Sprint’s T&C changed, it technically allows you to cancel ETF Free

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It has been a fairly busy month for Sprint already. They are picking up Clearwire and will be merging with SoftBank. Not bad for them. With all the things going on behind the scenes, there were also some changes that needed to be made to the T&C, Terms and Conditions. In a more simplified term, your contract with the company for your service. This change technically gives the end users a free pass out of a contract without a termination fee, or ETF, through July 31st.

I have been reading and watching what is being said about all of this for about 2 hours now. It is nothing short of confusing and complicated. Not that it surprises me in the slightest. After all, Sprint is in the business of making money and keeping customers, not letting them walk Scott free on an agreement. So let me try my best to break down what I am gathering from the things I have read mostly on the Sprint Community webpage, but also a few other sites.

According to a Sprint rep/moderator, As of June 30th, Sprint is in the process of de-commissioning all of their Nextel towers. He also states that, “As a matter of fact all Nextel towers will be completely shut down effective June 30th, 2013.” Mind you, this was posted in the community forum on June 10th. There is then talk about the T&C changing on July 1st but that “None of these updates are materialistic and will not effect the cost of your bill in any way.”

The thread picked up some steam with a lot of various explanations, arguments, success stories and contradictions. Heck, a few posters are even giving you the fire power to get out of your contract as advised by a lawyer. There seems to be a lot of chatter around how and why you can exit your contract with no ETF. Focusing most of the energy around the “material” aspect.  Following along the lines stated by the Sprint rep, a change was made in the T&C that outlines WiMax, here is the wording –

“New Agreements on the Sprint 4G (WiMAX) Network: Your Service on a device activated on the Sprint 4G (WiMAX) Network may require a new one or two-year Agreement per line. Sprint expressly reserves the right to migrate your Service during this Agreement term from the Sprint 4G (WiMAX) Network to the Sprint 4G LTE network to complete your Agreement term. Reasonable advance notice of the Service change will be provided to impacted customers, who can then select one of the following options:

(a) Choose to complete the Agreement term using your existing device without 4G (WiMAX) capability

(b) Elect to complete the Agreement term by contacting us after receiving notice from Sprint to transition to the Sprint 4G LTE network with no additional term commitment required (Transition Option)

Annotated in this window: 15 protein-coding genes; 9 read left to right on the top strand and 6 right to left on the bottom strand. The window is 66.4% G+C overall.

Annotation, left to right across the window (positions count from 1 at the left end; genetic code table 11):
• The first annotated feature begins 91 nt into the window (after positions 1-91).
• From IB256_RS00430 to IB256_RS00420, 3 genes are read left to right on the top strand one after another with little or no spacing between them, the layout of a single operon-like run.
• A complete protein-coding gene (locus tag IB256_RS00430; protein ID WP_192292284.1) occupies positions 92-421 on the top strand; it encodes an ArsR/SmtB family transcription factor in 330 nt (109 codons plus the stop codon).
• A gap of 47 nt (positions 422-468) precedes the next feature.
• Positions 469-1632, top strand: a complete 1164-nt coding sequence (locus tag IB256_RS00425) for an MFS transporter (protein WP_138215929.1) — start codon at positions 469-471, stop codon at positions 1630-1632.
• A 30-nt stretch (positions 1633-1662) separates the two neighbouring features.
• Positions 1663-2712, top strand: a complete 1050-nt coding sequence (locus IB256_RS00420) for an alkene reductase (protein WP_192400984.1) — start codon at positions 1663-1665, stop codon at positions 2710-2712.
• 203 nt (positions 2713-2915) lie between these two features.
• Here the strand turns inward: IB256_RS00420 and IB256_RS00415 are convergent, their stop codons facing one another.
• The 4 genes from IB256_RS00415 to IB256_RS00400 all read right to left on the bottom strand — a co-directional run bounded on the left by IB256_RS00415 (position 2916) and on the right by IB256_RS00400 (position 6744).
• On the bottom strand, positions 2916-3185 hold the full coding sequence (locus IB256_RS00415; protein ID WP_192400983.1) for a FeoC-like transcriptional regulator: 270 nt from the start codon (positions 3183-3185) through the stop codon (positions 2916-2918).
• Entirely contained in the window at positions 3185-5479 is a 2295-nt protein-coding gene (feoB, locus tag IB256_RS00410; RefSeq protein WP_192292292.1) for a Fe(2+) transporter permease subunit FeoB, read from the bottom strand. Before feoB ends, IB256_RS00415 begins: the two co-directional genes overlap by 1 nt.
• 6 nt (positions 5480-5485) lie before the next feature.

(c) Deactivate service. Deactivations because of this Service change will not result in an Early Termination Fee (ETF). Transition Option: If you select the Transition Option, you will receive a free standard Sprint LTE capable device and can maintain your existing Service plan, if available. During the Agreement term, Sprint may provide other offers that are separate from the Transition Option, and these offers will be subject to a new two-year Agreement per line.”

Which, to me, sounds like that if you happened to still be sporting a contract with a 4G WiMax service plan and/or device, you can walk with no ETF. On a more legal side of the coin, any written changes to a contract after your initial signing gives you the right and the ability to exit the contract without penalty if you choose to do so. There are a lot of legal loopholes and catches though. For instance, if you pay your bill in July, then you are accepting all the changes to the T&C and agree to the changes and are not able to cancel. Or so I have read. There have been a number of other wording and language changes to the contract that took effect July 1st.

Don’t expect to call up and cancel because you might not like your device or your service of course. Also, don’t expect to call and cancel without a fight. At least you now have some small amount of legal backing to put under belt if you choose to do so. We would implore you to read through the General T&C through Sprint and through the comments and chatter happening on the Sprint Community website before you pick up the phone and start tossing around words like “Cancel” and “Waive my ETF.”

Sources: AndroidHeadlines, AndroidAuthority, Sprint Community and Sprint T&C

 

About the Author

Stormy Beach
I am the proud father of three, 3, 9, and 12. I recently upgraded from the Samsung Galaxy S3 to the Sony Xperia Z. Having so many kids warranted a change of pace. Let me tell you, it is mind blowing. I love Android, I love tech and I love my family. Not in that order though. I work hard, play even harder and take care of all that are around me when I can.

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  • Awdahelwidit

    Why bother with looking for loopholes…you can always walk away ETF free…from any provider.

    Just give them an address outside of their service area….Your physical location/address remaining the same for the term is not a condition of any carrier’s contracts. If they do not offer service at given (new) location they are unable to hold up “their” end of the contract and will terminate your contract early and fee free. They are legally obligated to do so

    • Dave

      Awdahelwidit,,,,,
      How do you get out of contract as you suggested? Please elaborate some more. I want out of my plan but refuse to pay ETF. Thanks

  • Marie

    Can somebody help me get out of my contract with sprint I have a Samsung Galaxy III and i want to get out of my contract without the 350$ price tag

    • Michelle Franklin

      Did you find out how to get out of your contract without hsving to pay etf

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